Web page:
I am sat here with a mouth ulcer. It really hurts. I have put the gel on it, and I am on ibuprofen, and it still hurts. They come every six months, sometimes more regularly, and there doesn’t seem to be anything that can be done about them.

Or how about my anxiety. Years and years working on that and it still rules my life.

Or how about my rhinitis? Making it so hard to breath that my 57 year old dad is significantly faster than me at Parkrun (that is my excuse anyway). Embarrassing nasal rinses, steroid sprays and even surgical intervention has not fixed it.

Or there was that time I got a sore on my leg. I got some cream and some steroids to apply to that one and still it didn’t go away. It was only months later after I had given up that it eventually disappeared.

Elina has issues two. Like many people, she suffers from migraines. It destroys many a weekend. Yet every time we got to the GP they give her the same medication and tell her to come back if anything changes. If something does change, she goes back and gets told the same thing.

If I was to come up with a list of problems that I had gone to my GP about and they had managed to fix, I am sure there would be some items. But not many. I can only think of one or two off the top of my head. Most of them, they haven’t.

Luckily, there are two people who have developed a somewhat-effective treatment that gets me through. Their names are Ben, and Jerry.

Cutting Religion out of Medicine

Tuesday, March 15th, 2011 | Humanism

On Tuesday, Dr Antony Lempert, coordinator of the Secular Medical Forum, delivered us a talk on Cutting Religion out of Medicine.

I’ve heard Antony talk twice before, he spoke at the 4th Leeds Skeptics in the Pub event and again at last year’s Enquiry Conference and he always delivers an excellent performance, so it was great to see that he had been asked to speak at Reason Week.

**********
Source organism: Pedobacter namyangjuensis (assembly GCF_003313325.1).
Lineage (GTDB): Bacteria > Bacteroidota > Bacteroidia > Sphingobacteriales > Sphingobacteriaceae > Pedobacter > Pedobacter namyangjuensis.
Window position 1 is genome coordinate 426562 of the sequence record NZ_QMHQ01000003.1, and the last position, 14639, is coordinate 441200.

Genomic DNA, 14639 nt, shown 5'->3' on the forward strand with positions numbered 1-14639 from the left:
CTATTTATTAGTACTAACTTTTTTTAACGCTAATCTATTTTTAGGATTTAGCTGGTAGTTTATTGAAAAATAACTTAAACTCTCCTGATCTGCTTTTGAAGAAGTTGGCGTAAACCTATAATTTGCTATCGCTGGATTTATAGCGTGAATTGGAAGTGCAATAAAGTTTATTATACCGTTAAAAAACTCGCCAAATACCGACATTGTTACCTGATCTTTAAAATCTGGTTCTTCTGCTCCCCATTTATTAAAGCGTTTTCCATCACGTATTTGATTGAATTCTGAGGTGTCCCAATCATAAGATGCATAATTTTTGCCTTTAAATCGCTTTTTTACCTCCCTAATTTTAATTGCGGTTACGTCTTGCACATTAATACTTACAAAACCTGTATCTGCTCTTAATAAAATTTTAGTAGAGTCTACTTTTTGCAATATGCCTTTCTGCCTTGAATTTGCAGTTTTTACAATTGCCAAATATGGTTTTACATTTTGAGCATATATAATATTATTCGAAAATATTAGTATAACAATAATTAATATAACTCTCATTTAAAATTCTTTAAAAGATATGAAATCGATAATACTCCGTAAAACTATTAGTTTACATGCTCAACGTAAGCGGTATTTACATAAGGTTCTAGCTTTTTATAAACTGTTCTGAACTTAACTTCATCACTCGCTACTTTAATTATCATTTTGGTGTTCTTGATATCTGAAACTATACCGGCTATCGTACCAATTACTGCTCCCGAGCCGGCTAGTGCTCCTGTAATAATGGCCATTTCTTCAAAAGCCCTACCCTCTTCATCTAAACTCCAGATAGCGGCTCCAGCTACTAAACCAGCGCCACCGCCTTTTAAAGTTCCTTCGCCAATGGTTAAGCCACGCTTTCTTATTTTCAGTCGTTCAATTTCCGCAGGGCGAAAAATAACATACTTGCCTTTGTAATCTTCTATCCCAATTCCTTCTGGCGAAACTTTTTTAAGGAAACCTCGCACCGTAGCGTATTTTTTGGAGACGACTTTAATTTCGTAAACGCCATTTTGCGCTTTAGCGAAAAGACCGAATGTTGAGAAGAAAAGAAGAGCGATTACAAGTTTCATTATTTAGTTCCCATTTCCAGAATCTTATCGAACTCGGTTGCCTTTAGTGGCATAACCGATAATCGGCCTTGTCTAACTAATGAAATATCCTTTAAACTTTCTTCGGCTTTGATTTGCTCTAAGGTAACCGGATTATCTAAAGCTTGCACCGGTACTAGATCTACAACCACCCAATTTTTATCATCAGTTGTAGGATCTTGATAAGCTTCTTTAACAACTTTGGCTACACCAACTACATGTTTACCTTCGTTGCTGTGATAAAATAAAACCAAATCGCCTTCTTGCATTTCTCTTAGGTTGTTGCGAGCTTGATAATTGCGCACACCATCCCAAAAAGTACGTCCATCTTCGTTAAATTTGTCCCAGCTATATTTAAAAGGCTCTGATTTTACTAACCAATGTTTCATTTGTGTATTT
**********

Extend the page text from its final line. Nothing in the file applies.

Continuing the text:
As an extra bonus, he also brought his trophy having been named Academic of the Year at the Erotic Awards 2010.

10:23 homeopathic protest

Sunday, January 31st, 2010 | Events, Humanism, Science

Yesterday saw a nationwide protest against the sale of homeopathic remedies at Boots. At cities across the UK, and indeed some in Australia and Canada too, people gathered to take a homeopathic overdose to show that there was in fact nothing in the pills at all.

At Leeds we managed to get 32 people down to the event most of which, including myself, downed an entire bottle of homeopathic arsenic and yet somehow survived. We also got a reporter from ITV’s Calendar news come down and featured us on their evening segment – I’ve yet to see it but I’ve heard a mixed reaction so far.

The response from Boots was a predictable one – homeopathy is recognised by the NHS (something which is in the process of changing as the government inquiry is quickly dismantling the case for it) and that many people use homeopathic remedies – of course many people read horoscopes that doesn’t mean there is any truth in them. But of course we knew they would just ignore the science and just try and insist that lots of people bought it so it must be true.

Most of the major papers have run stories about it today so we’re chalking this one down as a big success for the skeptics movement. A big thank you to everyone from Leeds Skeptics who came down to take part, Daryl for organising the Leeds event and the guys at Merseyside Skeptics for putting it all together.